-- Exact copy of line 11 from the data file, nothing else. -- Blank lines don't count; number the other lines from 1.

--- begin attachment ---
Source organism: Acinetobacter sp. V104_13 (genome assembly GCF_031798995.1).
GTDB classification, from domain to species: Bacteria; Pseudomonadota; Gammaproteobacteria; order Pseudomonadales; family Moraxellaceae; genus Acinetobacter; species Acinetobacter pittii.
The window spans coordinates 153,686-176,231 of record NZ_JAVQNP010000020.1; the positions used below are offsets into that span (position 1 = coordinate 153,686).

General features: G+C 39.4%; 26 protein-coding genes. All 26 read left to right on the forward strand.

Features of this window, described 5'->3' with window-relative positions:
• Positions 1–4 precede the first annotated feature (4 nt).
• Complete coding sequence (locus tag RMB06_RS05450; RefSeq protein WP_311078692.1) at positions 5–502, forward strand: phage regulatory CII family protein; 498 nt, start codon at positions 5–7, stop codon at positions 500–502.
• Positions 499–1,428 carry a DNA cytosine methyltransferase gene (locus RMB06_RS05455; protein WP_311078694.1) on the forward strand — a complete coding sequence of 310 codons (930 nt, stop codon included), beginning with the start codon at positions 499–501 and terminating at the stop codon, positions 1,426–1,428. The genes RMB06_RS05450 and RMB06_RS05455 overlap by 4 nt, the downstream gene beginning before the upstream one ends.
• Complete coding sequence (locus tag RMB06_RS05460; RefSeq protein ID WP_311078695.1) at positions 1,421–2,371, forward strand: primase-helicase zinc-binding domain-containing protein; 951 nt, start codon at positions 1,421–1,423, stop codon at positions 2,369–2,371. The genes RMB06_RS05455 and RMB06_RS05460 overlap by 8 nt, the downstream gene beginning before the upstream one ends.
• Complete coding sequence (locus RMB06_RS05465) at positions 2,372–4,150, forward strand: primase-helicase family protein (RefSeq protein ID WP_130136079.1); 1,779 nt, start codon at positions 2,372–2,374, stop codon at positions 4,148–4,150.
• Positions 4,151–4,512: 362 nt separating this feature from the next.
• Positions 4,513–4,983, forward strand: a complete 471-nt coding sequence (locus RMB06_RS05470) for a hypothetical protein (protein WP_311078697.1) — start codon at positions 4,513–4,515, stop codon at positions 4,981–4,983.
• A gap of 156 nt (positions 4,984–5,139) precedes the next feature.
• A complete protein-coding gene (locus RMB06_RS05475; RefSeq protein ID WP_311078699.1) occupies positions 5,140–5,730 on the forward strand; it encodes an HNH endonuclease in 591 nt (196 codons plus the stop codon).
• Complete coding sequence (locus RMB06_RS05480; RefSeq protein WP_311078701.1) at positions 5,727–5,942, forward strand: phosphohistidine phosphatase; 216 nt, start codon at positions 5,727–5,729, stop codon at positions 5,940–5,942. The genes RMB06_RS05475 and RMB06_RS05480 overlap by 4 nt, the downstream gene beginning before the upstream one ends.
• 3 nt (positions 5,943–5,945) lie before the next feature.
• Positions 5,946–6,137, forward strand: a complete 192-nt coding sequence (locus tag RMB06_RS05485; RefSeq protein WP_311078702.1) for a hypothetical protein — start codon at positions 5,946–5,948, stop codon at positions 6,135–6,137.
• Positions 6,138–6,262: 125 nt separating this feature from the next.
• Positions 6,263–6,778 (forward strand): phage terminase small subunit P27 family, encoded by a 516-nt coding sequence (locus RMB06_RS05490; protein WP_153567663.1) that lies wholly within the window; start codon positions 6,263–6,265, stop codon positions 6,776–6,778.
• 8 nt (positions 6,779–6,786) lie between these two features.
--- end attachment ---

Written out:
• Positions 4,151–4,512: 362 nt separating this feature from the next.